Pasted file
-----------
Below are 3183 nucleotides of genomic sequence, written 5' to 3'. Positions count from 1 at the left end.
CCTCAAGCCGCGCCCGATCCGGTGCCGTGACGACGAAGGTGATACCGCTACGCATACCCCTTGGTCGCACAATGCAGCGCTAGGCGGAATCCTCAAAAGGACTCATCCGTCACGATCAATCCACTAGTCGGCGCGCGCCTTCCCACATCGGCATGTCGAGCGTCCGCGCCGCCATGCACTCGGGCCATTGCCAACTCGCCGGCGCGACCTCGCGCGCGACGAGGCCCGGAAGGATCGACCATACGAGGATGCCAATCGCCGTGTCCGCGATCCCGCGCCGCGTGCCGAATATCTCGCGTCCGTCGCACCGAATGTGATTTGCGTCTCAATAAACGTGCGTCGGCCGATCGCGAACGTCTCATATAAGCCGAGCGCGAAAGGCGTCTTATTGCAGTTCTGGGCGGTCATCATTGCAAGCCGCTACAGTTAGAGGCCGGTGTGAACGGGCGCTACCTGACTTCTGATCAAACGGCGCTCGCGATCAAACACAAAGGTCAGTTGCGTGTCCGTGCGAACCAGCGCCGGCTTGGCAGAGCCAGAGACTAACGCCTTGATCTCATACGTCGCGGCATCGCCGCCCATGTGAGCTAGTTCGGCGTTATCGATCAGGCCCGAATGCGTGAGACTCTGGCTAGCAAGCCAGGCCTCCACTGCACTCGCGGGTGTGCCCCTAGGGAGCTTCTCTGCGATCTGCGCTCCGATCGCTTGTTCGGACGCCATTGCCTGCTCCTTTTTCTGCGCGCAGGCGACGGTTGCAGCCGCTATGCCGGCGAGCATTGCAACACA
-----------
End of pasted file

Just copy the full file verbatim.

Below are 3183 nucleotides of genomic sequence, written 5' to 3'. Positions count from 1 at the left end.
CCTCAAGCCGCGCCCGATCCGGTGCCGTGACGACGAAGGTGATACCGCTACGCATACCCCTTGGTCGCACAATGCAGCGCTAGGCGGAATCCTCAAAAGGACTCATCCGTCACGATCAATCCACTAGTCGGCGCGCGCCTTCCCACATCGGCATGTCGAGCGTCCGCGCCGCCATGCACTCGGGCCATTGCCAACTCGCCGGCGCGACCTCGCGCGCGACGAGGCCCGGAAGGATCGACCATACGAGGATGCCAATCGCCGTGTCCGCGATCCCGCGCCGCGTGCCGAATATCTCGCGTCCGTCGCACCGAATGTGATTTGCGTCTCAATAAACGTGCGTCGGCCGATCGCGAACGTCTCATATAAGCCGAGCGCGAAAGGCGTCTTATTGCAGTTCTGGGCGGTCATCATTGCAAGCCGCTACAGTTAGAGGCCGGTGTGAACGGGCGCTACCTGACTTCTGATCAAACGGCGCTCGCGATCAAACACAAAGGTCAGTTGCGTGTCCGTGCGAACCAGCGCCGGCTTGGCAGAGCCAGAGACTAACGCCTTGATCTCATACGTCGCGGCATCGCCGCCCATGTGAGCTAGTTCGGCGTTATCGATCAGGCCCGAATGCGTGAGACTCTGGCTAGCAAGCCAGGCCTCCACTGCACTCGCGGGTGTGCCCCTAGGGAGCTTCTCTGCGATCTGCGCTCCGATCGCTTGTTCGGACGCCATTGCCTGCTCCTTTTTCTGCGCGCAGGCGACGGTTGCAGCCGCTATGCCGGCGAGCATTGCAACACA